Legal pot in Texas? National group eyes legalization

JOSHUA FECHTER : JUNE 30, 2014 : Updated: June 30, 2014 5:37pm

AUSTIN — A national marijuana group is ramping up efforts to ease penalties for marijuana users in Texas and create a pathway to legalizing the drug statewide by 2019.

Heather Fazio, political director for the Marijuana Policy Project’s Texas arm, said the organization is drafting three bills to pitch to state legislators that would create legal protections for medical marijuana usage for patients and allow the drug to be taxed and regulated in the same manner as alcohol.

The focus comes after Colorado and Washington lifted state prohibitions on pot and legalized it for personal use for adults 21 and over.

Fazio called Texas “a critical state in the movement to repeal marijuana prohibition in America.”

“We are ramping up our efforts in light of what happened in those two states and that a growing number of Texans for in favor of legalizing marijuana and making it available to adults, just like alcohol,” Fazio said.

But, those efforts face an uphill climb in a deeply conservative state where lawmakers may be wary of the effects of legalization.

“The hard part is stepping away from this culture of fear, of being afraid to talk about this issue,” Fazio said.

Hope may lie in Texas’ right-wing insurgents who decry perceived federal overreach in areas deemed private, Fazio said, citing remarks by Gov. Rick Perry at the World Economic Forum in Davos, Switzerland earlier this year that he’s for the decriminalization of marijuana use, but not legalization.

“As governor, I have begun to implement policies that start us toward a decriminalization” by introducing alternative “drug courts” that provide treatment and softer penalties for minor offenses, Perry said.

But, Texas Republicans rejected adding medical marijuana to their party platform during their convention in early June.

Matt Mackowiak, an Austin-based Republican consultant, said he doesn’t foresee sweeping marijuana legislation passing during the 2015 legislative session — especially with pressing issues such as the budget, water and transportation likely to suck up much of the session’s oxygen.

However, Mackowiak said he wouldn’t rule out a smaller move toward decriminalization making its way through the Legislature. But, that relies on lawmakers’ willingness to take up the topic.

“I don’t know that that risk vs. reward calculation ended up being in favor of taking action on marijuana,” Mackowiak said.

Law Officer Drug Survey

The results are in. More than 11,000 sworn LEOs took time out of their busy schedules to tell us what they think about America’s fast-changing drug policy. The survey offers an excellent opportunity for the people on the front lines enforcing our drug laws to weigh in on the effect and effectiveness of those laws. We at Law Officer hope that these results will be of interest to policy makers and the general public as the nation arrives at a cohesive, sane and workable drug policy.

Perhaps the statistic that will be most striking to many readers is the fact that 36% of respondents think that marijuana should be legalized, with an additional 11% saying it should be legal with a doctor’s prescription. In other words, nearly half of all respondents think marijuana should be legalized in some proscribed capacity. But respondents were also clear that this is not a panacea. They foresee increases in addiction (61%), impaired driving (76%) and domestic violence (57%) as a result of legalization or decriminalization of drugs. Meanwhile, a recent nationwide poll conducted by the Associated Press reveals that approximately 75% of Americans think that marijuana legalization seems inevitable, whether they support it or not.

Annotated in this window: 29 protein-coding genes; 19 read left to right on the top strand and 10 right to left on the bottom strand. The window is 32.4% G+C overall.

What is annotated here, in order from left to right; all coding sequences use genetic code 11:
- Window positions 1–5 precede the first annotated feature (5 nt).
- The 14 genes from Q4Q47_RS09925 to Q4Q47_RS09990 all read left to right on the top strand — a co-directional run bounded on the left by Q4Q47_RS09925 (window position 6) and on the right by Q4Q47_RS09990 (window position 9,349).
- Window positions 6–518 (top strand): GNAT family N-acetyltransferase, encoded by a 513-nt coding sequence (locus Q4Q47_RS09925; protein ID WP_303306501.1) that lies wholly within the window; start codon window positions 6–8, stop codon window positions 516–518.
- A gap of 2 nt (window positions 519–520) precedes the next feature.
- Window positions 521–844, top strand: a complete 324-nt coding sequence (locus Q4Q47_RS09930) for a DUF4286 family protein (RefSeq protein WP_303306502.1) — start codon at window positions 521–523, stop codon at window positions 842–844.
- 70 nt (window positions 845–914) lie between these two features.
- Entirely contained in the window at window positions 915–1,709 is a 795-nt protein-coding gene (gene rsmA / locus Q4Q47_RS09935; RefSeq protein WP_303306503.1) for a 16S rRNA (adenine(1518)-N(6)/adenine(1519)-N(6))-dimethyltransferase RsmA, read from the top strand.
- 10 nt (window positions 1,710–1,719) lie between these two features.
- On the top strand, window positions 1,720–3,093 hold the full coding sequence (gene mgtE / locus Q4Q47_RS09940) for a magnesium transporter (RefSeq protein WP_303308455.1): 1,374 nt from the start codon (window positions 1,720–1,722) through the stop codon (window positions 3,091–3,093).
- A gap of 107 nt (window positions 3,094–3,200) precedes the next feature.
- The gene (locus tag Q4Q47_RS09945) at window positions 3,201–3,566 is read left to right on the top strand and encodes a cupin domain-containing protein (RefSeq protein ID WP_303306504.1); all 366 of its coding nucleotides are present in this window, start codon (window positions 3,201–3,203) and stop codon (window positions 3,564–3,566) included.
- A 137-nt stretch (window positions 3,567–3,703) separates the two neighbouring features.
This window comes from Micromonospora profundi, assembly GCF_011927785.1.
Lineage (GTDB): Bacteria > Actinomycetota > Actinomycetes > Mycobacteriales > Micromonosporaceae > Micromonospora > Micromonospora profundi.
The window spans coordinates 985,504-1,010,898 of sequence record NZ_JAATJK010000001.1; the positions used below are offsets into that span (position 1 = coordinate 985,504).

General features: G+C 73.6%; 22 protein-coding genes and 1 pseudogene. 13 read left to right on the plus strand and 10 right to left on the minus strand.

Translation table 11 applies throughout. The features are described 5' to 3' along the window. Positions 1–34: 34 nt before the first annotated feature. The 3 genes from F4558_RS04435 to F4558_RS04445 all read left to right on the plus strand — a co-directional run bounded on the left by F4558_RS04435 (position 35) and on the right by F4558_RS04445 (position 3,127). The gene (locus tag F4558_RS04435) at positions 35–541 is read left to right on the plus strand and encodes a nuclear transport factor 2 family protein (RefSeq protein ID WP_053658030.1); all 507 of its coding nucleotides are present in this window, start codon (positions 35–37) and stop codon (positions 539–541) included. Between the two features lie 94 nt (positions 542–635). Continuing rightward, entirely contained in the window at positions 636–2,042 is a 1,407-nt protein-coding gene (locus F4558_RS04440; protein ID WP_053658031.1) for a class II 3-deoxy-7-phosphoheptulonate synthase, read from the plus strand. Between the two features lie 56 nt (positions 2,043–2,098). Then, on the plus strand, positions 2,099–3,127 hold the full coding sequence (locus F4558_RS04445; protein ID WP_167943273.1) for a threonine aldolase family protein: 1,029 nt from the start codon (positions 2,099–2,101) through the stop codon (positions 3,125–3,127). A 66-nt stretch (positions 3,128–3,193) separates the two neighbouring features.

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Sanjay Gupta Says Medical Marijuana Should Be Legalized Federally

CNN Worldwide All-Star Party At TCAIn the past year, Sanjay Gupta has made no secret of his support for medical marijuana.

A desire for policy change has always been implicit in that support. But in an exclusive interview with The Huffington Post on Friday, CNN’s chief medical correspondent called for full-scale federal legalization of medical marijuana in no uncertain terms.

“In terms of making this legal for medicinal purposes — yes, and there are both very pragmatic reasons and more subjective reasons for that,” Gupta said.

He added that federal legalization of medical cannabis should happen if for no other reason than to address the “ridiculousness of the refugee situation” in Colorado.

Read more here:

UT/TT Poll: Few Texans Would Keep Marijuana Illegal


Most Texans would support the legalization of marijuana for medical use, and close to a majority would support legalization for any use, according to the latest University of Texas/Texas Tribune Poll.

Only 23 percent of Texas registered voters said marijuana should be illegal in all cases. Another 28 percent would legalize it for medical use only, and 49 percent would legalize marijuana for any purpose, either in small quantities (32 percent) or in any quantities (17 percent).

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Grassroots Action for Legislative Reform